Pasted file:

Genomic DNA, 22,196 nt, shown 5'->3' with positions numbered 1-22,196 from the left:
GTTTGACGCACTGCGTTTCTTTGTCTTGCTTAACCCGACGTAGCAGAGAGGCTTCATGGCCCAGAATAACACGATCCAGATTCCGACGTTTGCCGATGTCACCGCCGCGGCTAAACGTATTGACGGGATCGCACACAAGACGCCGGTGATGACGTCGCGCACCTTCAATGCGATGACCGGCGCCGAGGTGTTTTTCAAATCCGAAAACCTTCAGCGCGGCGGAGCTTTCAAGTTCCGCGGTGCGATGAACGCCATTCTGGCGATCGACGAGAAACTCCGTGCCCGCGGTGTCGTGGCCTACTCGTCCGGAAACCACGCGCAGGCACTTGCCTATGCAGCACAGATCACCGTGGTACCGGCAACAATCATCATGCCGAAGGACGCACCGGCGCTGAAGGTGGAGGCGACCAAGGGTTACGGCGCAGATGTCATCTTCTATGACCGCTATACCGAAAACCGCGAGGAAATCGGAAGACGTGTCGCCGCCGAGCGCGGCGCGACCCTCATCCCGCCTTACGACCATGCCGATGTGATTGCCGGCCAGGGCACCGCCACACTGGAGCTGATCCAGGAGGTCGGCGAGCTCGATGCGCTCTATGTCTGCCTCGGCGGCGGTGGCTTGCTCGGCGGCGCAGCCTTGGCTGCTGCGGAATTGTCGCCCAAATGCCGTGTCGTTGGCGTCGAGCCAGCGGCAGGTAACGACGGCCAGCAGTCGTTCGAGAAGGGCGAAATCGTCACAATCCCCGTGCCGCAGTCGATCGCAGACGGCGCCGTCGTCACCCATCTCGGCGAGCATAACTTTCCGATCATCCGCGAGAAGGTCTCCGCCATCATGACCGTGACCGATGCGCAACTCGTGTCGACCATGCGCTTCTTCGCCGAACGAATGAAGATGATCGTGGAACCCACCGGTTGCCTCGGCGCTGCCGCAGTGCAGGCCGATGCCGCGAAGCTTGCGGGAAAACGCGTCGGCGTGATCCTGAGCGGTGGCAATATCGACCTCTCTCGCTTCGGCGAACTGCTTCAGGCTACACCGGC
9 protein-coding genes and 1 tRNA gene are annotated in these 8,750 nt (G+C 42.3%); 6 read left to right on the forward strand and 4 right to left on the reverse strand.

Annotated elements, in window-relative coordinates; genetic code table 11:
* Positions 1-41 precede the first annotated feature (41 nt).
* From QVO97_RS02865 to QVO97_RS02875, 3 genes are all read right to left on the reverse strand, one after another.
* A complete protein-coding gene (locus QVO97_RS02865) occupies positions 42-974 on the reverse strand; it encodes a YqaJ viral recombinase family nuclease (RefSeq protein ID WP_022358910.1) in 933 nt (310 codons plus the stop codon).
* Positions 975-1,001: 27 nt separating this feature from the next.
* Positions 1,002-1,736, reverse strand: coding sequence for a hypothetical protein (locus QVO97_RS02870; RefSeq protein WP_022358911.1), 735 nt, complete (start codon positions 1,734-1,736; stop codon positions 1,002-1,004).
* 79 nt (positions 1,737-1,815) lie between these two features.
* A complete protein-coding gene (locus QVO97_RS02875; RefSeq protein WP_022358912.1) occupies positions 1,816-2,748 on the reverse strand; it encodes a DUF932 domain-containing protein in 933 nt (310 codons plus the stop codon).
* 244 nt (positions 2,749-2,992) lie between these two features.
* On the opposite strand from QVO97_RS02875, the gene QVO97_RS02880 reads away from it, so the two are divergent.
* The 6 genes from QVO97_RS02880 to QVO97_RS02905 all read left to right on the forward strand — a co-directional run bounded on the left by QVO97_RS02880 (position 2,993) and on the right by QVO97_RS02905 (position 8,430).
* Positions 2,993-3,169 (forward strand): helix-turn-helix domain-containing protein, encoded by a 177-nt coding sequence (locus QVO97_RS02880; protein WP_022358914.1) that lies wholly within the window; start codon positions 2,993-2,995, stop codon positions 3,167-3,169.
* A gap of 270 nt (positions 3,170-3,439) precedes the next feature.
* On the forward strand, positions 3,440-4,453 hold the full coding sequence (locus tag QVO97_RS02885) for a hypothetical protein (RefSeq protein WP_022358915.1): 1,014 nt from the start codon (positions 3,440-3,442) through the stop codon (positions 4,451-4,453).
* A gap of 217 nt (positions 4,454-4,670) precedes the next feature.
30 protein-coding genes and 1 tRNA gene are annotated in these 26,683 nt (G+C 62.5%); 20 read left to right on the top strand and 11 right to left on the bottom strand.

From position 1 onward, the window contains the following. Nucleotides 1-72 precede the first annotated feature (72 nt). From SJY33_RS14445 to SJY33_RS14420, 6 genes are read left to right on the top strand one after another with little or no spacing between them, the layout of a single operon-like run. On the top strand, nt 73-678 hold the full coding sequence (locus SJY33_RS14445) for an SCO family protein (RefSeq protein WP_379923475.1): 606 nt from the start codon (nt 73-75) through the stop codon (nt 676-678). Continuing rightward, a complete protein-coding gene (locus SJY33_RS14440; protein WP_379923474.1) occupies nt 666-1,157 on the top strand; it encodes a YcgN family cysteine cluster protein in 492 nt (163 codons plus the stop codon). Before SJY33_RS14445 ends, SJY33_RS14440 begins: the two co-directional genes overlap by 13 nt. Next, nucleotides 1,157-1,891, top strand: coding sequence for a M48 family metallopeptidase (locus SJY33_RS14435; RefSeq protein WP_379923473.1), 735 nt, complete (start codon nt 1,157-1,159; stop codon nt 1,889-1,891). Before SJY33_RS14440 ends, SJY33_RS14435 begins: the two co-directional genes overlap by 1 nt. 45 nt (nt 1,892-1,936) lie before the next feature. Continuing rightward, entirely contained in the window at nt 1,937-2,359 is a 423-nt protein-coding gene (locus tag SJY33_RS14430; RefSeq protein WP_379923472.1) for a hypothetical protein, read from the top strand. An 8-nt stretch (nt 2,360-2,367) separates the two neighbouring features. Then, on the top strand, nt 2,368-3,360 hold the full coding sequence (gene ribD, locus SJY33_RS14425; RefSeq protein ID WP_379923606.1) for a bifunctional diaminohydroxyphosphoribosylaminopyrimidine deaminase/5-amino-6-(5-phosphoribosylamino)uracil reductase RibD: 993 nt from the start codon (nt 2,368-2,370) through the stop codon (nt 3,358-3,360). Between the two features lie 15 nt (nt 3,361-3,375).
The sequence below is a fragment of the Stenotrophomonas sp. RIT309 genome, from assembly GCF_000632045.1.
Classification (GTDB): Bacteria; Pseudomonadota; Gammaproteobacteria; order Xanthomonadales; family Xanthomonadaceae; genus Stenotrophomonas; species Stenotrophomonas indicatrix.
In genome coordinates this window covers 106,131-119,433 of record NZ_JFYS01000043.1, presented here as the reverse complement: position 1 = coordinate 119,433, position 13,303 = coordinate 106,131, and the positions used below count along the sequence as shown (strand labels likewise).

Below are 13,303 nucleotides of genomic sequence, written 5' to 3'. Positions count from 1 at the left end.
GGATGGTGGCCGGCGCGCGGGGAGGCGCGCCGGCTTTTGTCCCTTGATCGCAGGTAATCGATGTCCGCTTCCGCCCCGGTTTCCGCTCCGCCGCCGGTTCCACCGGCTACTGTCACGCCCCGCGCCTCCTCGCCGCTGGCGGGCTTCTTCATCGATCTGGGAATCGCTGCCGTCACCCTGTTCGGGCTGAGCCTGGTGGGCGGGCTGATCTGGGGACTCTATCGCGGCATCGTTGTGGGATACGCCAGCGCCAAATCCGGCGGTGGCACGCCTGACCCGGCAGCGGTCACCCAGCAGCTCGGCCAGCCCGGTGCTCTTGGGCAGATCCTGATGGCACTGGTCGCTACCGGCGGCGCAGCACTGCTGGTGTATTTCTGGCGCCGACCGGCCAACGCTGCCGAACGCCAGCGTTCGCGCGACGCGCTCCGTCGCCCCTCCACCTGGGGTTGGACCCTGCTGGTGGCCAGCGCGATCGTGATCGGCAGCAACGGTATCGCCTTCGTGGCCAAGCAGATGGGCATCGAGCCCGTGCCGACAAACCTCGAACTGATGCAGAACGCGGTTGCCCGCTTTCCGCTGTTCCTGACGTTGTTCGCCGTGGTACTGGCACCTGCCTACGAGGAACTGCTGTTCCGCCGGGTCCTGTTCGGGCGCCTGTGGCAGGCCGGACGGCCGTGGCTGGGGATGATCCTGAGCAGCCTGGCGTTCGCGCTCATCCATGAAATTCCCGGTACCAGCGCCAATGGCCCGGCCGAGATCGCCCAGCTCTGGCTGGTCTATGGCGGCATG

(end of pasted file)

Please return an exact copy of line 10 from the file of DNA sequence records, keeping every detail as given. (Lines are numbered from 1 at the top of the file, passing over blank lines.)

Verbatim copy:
* 79 nt (positions 1,737-1,815) lie between these two features.